Applied Microbiology and Biotechnology

, Volume 89, Issue 6, pp 1807–1819 | Cite as

Antitumor therapeutic effects of a genetically engineered Salmonella typhimurium harboring TNF-α in mice

  • Won Suck Yoon
  • Yang Seok Chae
  • Juyeon Hong
  • Yong Keun Park
Biotechnologically Relevant Enzymes and Proteins


Although the use of TNF-α in the treatment of cancer is restricted due to its non-specific cytotoxicity and narrow range of applications to different cancers in clinical trials, we investigated a safe anti-cancer drug by the use of engineered bacterial capsule harboring TNF-α. The engineered bacterial capsule was designed to target cancer cells, promote a tumor-suppressive environment, and increase the efficacy of existing cancer treatments, including chemotherapy, radiotherapy, and cell therapy. The engineered bacterial capsule was constructed with Salmonella capsulizing TNF-α protein, which was produced and capsulized by Salmonella to reduce side effects of the protein. This bacterial capsule induced a tumor-suppressive environment through the activation of natural killer cells. Engineered bacterial capsule invaded tumor cells, released TNF-α, and induced apoptosis of tumor cells without apparent side effects. In a murine melanoma model, the bacterial capsule of TNF-α significantly inhibited tumor growth by 80–100% and prolonged the survival of the mice. When tested in combination with chemotherapy (cisplatin), antibiotics, and vaccine, recombinant microbial treatment increased the anti-tumor effects of existing therapies. The anti-tumor effects of the bacterial capsule of TNF-α were also observed in cervical cancer, melanoma, breast cancer, colon cancer, and renal carcinoma. These results suggest that the bacterial capsule of TNF-α is a promising strategy for TNF-α treatment.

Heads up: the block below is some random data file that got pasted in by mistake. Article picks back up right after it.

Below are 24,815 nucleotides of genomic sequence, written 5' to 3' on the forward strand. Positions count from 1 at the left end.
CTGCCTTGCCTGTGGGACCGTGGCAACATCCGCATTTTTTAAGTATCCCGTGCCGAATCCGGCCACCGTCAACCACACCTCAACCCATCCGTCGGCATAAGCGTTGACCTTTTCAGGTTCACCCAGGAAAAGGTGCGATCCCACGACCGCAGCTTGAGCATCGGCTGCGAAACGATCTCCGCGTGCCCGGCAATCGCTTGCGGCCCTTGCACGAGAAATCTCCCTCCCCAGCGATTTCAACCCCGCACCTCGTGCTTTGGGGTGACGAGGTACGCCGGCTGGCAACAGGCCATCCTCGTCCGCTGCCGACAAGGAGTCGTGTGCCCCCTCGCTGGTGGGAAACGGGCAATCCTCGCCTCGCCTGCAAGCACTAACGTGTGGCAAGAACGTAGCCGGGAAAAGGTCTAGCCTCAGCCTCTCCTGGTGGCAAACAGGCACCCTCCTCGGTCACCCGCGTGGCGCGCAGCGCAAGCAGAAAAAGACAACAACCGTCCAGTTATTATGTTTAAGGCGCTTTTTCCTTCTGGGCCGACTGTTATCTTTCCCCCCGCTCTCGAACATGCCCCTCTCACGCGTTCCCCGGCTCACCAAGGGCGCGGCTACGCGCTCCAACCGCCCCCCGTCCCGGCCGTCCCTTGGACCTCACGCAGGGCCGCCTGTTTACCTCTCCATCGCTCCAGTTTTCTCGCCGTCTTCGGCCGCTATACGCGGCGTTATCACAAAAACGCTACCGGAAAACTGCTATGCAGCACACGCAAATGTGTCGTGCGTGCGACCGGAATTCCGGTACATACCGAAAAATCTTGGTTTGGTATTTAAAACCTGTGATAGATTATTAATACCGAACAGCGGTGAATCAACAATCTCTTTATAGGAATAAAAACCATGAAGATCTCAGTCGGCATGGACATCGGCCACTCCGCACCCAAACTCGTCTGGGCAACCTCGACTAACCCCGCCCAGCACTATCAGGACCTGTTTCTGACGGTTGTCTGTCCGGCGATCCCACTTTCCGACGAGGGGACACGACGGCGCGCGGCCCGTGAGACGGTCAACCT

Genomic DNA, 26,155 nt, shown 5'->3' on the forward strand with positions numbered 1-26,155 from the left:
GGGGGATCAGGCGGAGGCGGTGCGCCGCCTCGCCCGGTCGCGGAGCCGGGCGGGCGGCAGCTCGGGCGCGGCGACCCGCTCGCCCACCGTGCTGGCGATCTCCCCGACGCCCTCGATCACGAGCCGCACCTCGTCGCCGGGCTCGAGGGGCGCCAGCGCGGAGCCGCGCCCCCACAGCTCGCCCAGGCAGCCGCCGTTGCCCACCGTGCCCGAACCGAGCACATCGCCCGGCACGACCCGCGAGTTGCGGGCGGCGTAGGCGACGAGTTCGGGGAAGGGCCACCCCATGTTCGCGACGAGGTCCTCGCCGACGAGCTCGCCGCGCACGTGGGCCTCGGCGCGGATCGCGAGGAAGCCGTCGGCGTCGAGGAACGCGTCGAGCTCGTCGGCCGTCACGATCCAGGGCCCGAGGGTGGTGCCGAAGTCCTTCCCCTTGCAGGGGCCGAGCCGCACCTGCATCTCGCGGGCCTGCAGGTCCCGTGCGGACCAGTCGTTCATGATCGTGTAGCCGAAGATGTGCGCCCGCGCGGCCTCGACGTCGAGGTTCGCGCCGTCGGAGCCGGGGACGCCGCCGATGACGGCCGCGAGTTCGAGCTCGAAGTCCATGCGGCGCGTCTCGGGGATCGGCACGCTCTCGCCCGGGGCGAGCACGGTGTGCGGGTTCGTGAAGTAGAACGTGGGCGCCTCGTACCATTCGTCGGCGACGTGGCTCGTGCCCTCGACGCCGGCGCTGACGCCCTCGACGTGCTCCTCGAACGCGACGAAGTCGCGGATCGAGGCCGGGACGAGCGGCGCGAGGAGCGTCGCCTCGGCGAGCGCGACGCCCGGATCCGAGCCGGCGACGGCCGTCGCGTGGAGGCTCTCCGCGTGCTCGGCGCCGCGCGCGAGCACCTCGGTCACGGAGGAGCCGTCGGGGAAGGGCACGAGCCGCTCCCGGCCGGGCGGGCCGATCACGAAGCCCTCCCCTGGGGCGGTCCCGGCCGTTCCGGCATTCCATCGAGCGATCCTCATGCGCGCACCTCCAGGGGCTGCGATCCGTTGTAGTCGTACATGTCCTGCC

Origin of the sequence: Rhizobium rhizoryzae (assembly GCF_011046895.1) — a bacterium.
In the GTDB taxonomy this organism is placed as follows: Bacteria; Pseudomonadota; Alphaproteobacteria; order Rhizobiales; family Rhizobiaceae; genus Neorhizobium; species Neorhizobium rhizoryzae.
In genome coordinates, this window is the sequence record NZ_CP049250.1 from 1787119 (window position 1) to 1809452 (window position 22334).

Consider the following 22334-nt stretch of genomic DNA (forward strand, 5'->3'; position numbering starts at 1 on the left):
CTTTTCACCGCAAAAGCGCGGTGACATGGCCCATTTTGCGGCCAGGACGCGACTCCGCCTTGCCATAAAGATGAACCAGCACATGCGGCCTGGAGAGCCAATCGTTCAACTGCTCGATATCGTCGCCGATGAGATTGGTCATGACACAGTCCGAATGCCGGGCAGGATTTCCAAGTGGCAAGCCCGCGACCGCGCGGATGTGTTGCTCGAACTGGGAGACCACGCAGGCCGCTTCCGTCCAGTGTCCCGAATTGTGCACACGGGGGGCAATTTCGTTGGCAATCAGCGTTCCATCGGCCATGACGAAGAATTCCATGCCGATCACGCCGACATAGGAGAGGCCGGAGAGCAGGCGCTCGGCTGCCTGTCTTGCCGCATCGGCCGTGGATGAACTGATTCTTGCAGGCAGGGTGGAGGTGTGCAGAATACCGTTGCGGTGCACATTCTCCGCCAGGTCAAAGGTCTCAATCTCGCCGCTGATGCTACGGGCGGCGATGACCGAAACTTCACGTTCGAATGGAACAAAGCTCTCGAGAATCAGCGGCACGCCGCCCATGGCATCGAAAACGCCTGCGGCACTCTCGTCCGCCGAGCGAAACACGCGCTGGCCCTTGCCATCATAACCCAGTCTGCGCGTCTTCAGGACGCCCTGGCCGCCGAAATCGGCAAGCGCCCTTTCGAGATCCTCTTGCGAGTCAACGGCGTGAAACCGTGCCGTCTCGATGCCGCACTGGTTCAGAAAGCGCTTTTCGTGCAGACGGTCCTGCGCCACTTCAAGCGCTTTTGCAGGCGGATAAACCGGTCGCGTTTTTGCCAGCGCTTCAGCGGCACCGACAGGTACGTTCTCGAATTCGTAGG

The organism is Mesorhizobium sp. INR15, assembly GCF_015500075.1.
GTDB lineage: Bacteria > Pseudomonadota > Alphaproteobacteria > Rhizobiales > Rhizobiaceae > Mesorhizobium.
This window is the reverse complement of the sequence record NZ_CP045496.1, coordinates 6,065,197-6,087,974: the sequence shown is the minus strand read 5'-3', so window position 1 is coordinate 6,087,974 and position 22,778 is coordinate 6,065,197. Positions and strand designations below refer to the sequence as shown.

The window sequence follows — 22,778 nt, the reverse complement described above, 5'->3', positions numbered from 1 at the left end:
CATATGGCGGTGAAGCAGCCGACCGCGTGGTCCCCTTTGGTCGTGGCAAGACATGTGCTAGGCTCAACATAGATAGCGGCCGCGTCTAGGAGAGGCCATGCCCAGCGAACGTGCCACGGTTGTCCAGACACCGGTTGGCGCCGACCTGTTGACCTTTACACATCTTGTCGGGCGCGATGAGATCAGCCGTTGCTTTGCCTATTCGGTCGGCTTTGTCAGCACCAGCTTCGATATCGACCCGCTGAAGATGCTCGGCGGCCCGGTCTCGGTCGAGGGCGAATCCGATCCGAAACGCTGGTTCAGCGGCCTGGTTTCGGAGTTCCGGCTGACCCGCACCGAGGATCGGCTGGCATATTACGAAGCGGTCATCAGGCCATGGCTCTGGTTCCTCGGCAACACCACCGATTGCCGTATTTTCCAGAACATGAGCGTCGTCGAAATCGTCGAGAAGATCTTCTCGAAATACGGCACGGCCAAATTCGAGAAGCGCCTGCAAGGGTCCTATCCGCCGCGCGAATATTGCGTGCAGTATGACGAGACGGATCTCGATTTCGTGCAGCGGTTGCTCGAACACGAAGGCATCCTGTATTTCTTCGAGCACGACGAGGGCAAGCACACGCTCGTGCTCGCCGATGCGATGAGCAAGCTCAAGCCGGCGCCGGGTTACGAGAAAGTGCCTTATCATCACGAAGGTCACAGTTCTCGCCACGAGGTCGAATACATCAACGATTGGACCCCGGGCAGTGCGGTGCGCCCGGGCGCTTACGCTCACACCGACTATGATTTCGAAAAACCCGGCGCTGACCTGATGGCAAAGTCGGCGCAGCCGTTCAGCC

Antitumor effects Tumor treatments TNF-α Salmonella typhimurium 

Supplementary material

253_2010_3006_MOESM1_ESM.doc (72 kb)
Fig. S1Survival of recombinant bacteria in tumor-bearing mice. B16F10 tumor-bearing C57BL6 mice were subcutaneously inoculated with 1 × 108S. typhimurium harboring TNF-α next to tumor. At 1, 12, and 24 h after treatment, the tumor region was homogenized. Tumor cell lysates were cultivated and the percent survival of recombinant bacteria was calculated. (DOC 71 kb)


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Copyright information

© Springer-Verlag 2010

Authors and Affiliations

  • Won Suck Yoon
    • 1
    • 2
  • Yang Seok Chae
    • 3
  • Juyeon Hong
    • 4
  • Yong Keun Park
    • 1
  1. 1.Department of Biotechnology, School of Life Sciences and BiotechnologyKorea UniversitySeoulRepublic of Korea
  2. 2.Office of ResearchKorea UniversitySeoulRepublic of Korea
  3. 3.Department of Pathology, Korea University College of MedicineKorea UniversitySeoulRepublic of Korea
  4. 4.Rice UniversityHoustonUSA

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